Movie houses changed the world view of the war | News, Sports, Jobs

While motion picture technology was still in its infancy, the Copper Country was at the forefront of moving picture adoption. In fact, within two years of the opening of the world’s first documented movie theater, Nickelodeons began appearing in Copper Country.

On June 19, 1905, around 450 people attend the opening day of the world’s first Nickelodeon in Pittsburgh, Pennsylvania, according to The window theater had 96 seats and charged each guest five cents. Nickelodeons (named after a combination of the ticket price and the Greek word for “Theatre”) soon spread across the country.

By 1907, about two million Americans had attended a Nickelodeon, according to the Theater Historical Society of America website. Among them were residents of the Copper Country.

Sue Collins, in the 2020 book Home Front in the American Heartland: Local Experiences and Legacies of WWI, wrote that as early as 1907 playhouses were installing film projectors throughout the Copper Country “Add to their dramatic or varied diet.”

In October 1909, the publication The Nickelodeon, Volume 2, No. 4 reported that the Grand Theater at Calumet seated 400. Programs changed three times a week and included two illustrated lieder singers and music by a four-piece orchestra.

Vol. 2, No. 1 of the same publication, printed in July 1909, reported that the Lyric Cinema for moving pictures had opened at Houghton. The Lyric was the first movie theater to advertise in local newspapers on November 10, 1909.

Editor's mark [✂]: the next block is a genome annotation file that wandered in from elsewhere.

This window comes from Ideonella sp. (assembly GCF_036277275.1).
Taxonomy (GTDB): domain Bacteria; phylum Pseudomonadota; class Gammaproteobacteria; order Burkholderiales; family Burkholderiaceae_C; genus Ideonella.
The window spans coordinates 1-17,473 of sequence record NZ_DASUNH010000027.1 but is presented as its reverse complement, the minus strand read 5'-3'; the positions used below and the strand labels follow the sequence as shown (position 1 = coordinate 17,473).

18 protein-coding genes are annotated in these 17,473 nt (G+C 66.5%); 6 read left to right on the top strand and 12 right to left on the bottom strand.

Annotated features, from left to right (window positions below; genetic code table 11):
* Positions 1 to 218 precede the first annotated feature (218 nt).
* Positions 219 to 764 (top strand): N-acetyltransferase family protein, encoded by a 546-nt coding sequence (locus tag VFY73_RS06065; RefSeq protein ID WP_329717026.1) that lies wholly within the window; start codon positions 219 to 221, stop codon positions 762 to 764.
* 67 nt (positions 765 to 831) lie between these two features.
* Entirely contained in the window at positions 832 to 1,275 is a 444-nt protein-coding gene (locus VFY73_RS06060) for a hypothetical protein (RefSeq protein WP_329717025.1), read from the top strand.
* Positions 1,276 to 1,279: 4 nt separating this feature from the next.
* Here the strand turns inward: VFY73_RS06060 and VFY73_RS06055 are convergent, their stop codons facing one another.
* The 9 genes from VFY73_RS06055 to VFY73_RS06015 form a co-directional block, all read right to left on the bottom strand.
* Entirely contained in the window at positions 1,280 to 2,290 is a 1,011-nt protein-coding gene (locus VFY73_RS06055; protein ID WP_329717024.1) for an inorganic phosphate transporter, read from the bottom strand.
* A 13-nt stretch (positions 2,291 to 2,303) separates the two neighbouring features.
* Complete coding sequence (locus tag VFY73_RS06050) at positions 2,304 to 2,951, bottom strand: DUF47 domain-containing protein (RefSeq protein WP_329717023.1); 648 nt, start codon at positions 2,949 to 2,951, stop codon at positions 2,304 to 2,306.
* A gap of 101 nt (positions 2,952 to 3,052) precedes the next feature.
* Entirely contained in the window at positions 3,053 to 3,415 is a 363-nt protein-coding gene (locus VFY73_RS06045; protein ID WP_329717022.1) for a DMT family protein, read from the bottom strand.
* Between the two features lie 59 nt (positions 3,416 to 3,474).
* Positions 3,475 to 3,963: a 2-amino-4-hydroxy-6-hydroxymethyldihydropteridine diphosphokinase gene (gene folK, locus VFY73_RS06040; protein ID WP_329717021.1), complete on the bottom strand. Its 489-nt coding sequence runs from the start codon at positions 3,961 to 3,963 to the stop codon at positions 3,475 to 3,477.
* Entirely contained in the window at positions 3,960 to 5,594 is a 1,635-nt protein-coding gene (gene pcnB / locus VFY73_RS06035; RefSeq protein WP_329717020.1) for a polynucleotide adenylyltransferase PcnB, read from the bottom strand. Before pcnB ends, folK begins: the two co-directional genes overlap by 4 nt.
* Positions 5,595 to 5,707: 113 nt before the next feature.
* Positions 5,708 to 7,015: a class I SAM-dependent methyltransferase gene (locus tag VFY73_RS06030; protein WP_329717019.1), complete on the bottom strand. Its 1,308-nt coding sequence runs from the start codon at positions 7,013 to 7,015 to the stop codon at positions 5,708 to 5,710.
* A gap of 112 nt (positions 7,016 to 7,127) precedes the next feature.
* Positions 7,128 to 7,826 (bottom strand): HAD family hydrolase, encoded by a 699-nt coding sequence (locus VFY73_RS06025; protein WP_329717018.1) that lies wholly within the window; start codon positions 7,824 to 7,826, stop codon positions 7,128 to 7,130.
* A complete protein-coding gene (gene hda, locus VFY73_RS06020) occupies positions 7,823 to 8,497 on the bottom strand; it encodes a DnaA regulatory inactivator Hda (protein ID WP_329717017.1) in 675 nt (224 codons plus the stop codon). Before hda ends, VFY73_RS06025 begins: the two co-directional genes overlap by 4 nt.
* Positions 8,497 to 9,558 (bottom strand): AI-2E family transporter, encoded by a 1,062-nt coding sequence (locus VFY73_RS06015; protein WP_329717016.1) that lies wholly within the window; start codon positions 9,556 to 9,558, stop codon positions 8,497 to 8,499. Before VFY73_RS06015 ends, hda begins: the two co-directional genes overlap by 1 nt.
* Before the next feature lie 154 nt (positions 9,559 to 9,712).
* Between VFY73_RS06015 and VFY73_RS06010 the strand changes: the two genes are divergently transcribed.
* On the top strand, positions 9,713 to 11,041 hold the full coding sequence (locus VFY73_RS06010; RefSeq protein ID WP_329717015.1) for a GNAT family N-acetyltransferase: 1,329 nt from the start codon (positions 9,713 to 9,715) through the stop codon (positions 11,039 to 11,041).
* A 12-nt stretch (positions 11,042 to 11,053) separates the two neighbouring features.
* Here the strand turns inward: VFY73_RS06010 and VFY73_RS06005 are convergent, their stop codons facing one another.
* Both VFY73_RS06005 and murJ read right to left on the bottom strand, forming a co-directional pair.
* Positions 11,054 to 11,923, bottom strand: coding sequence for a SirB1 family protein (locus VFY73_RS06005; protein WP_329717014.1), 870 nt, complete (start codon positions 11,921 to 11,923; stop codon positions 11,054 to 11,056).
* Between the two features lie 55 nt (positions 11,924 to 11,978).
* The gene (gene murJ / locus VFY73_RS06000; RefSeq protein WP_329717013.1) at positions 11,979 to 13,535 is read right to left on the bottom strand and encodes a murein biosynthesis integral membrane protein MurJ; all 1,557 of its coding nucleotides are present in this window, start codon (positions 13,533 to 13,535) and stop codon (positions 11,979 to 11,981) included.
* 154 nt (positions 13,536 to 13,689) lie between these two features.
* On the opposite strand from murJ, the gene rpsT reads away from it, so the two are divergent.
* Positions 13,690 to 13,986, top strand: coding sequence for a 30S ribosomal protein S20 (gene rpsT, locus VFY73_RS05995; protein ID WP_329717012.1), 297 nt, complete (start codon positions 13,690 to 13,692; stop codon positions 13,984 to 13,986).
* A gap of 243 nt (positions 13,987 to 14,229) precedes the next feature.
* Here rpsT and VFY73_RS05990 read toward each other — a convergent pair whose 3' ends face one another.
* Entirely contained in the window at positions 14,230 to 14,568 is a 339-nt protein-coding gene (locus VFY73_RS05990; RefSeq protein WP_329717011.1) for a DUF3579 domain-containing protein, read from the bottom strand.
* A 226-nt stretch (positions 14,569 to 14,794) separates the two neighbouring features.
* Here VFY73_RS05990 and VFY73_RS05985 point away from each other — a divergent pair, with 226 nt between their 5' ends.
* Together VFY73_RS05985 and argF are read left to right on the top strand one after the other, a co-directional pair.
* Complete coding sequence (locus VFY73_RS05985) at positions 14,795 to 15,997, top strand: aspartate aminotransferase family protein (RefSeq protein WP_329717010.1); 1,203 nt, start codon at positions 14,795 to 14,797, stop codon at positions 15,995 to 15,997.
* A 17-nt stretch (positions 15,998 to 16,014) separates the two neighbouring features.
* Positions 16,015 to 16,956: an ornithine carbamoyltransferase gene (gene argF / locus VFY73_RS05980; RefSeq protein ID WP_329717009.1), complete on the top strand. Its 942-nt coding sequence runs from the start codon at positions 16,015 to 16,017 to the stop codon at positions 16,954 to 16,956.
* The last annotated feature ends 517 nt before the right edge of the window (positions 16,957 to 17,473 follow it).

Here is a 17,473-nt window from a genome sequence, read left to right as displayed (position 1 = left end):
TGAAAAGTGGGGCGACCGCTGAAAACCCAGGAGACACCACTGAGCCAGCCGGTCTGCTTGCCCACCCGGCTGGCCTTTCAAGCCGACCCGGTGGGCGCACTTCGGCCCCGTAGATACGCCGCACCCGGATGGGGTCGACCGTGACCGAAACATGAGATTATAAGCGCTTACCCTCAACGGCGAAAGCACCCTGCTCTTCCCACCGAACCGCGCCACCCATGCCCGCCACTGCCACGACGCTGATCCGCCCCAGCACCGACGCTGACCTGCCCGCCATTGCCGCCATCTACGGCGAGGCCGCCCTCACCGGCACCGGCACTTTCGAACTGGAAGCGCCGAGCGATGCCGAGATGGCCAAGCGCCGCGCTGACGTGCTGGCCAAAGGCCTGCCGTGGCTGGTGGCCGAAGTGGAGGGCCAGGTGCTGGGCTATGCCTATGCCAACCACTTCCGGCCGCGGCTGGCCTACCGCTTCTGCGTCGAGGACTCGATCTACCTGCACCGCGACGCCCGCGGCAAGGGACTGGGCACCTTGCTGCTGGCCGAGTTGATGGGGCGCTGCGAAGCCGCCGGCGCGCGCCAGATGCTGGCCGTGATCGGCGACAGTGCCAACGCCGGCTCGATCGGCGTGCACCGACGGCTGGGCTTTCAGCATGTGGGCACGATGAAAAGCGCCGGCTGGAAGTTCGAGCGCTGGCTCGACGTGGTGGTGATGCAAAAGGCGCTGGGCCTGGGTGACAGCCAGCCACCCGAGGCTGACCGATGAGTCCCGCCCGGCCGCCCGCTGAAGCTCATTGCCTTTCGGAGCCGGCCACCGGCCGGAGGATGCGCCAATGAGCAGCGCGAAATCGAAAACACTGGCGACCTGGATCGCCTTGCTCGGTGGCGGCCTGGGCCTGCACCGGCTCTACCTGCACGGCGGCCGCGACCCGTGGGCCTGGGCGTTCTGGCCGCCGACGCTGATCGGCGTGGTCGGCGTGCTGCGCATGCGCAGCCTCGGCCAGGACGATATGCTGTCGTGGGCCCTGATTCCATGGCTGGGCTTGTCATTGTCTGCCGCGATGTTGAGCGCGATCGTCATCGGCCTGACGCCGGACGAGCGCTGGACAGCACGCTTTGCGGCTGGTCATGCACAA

“A strictly moral, clean family theater for your children to enjoy an enjoyable evening.” the ad explained. “Ladies specially invited.”

As Lyric’s advert suggested, moving images had drawn criticism from members of the entertainment industry, members of the clergy and many political figures in both the US and UK.

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However, many immigrant residents of the copper country soon found new value in the controversial cinema industry, as did the heads of government of countries involved in the war in Europe.

However, political views began to change rapidly during World War I due to the actions of an English film photographer named J. Frank Brockliss.

Brockliss was in the Belgian town of Alost in October 1914 when it was attacked and captured by German forces advancing towards the North Sea. With his equipment, Brockliss set up his camera and began filming. Among the footage he captured from behind a barricade was the defensive struggle of Belgian Army contingents, including the death of a number of soldiers who were hit by shrapnel and killed when German artillery found the area of ​​the road. Brockliss was the first known cameraman to capture an actual fight on film.

As Frank J. Wetta pointed out in his article on the website World War I in Film:

“Governments quickly realized how valuable cinema could be in explaining to both soldiers and civilians the meaning and experience of war, encouraging recruitment, defining the nation’s goals and slandering the enemy. Filmmaking became part of warfare through documentaries, newsreels and film narratives produced by governments or private film companies.”

Brockliss is seldom remembered for his contribution, but his filming of the Battle of Alost paved the way for the organization of the British Topical Committee for War Films, which employed an English film photographer named Geoffrey Malins and an assistant, JB McDowell, whom I thank according to Malins, nearly escaped its place in history.